Hurricane Sandy, a devastating storm that killed at least 147 people, struck the U.S. five years ago this week. It was the second most expensive hurricane in U.S. history, costing at least $75 billion.

Th storm, known colloquially as Superstorm Sandy, started in the Caribbean and quickly gained steam eventually becoming a Category 2 hurricane and making landfall in Cuba Oct. 25, 2012. The storm was responsible for 11 deaths in Cuba, according to CNN. The storm then moved on to Haiti and the Bahamas. Sandy killed 54 people in Haiti.

The storm weakened and headed north. It made landfall in New Jersey Oct. 29 as a post-tropical cyclone with hurricane-force winds. The storm extended out for 175 miles from its eye. There were at least 6,700 National Guard personnel activated in advance of the storm. President Barack Obama declared a state of emergency in Connecticut, Washington, Delaware, Maryland, Massachusetts, New York and Rhode Island.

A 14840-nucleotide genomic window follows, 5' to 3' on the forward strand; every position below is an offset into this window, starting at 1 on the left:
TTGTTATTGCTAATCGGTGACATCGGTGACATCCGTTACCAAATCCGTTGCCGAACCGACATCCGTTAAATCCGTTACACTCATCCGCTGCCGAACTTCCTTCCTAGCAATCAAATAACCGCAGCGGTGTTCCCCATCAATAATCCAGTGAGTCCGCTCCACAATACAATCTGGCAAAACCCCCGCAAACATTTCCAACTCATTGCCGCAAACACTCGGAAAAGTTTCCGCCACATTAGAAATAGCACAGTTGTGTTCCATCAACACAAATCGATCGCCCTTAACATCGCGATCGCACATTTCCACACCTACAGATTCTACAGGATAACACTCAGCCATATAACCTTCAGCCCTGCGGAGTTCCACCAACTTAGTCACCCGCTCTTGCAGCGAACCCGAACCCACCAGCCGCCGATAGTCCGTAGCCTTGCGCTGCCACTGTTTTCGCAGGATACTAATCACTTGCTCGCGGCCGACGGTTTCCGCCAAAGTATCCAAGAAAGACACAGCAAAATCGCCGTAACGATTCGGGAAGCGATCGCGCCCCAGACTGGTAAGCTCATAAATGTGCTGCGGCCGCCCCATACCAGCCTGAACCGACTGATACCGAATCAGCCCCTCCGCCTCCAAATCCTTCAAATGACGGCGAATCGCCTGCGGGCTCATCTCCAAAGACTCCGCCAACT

The storm knocked out power to 7.9 million businesses and households in 15 states and the District of Columbia. The storm killed 48 in New York, 12 in New Jersey, 5 in Connecticut, 2 in Pennsylvania. Sandy caused damage in at least 15 states.

Seawater surged over protective walls in lower Manhattan flooding subway tunnels and knocking out electricity for areas of downtown. New York City saw the highest recorded storm surges in its history.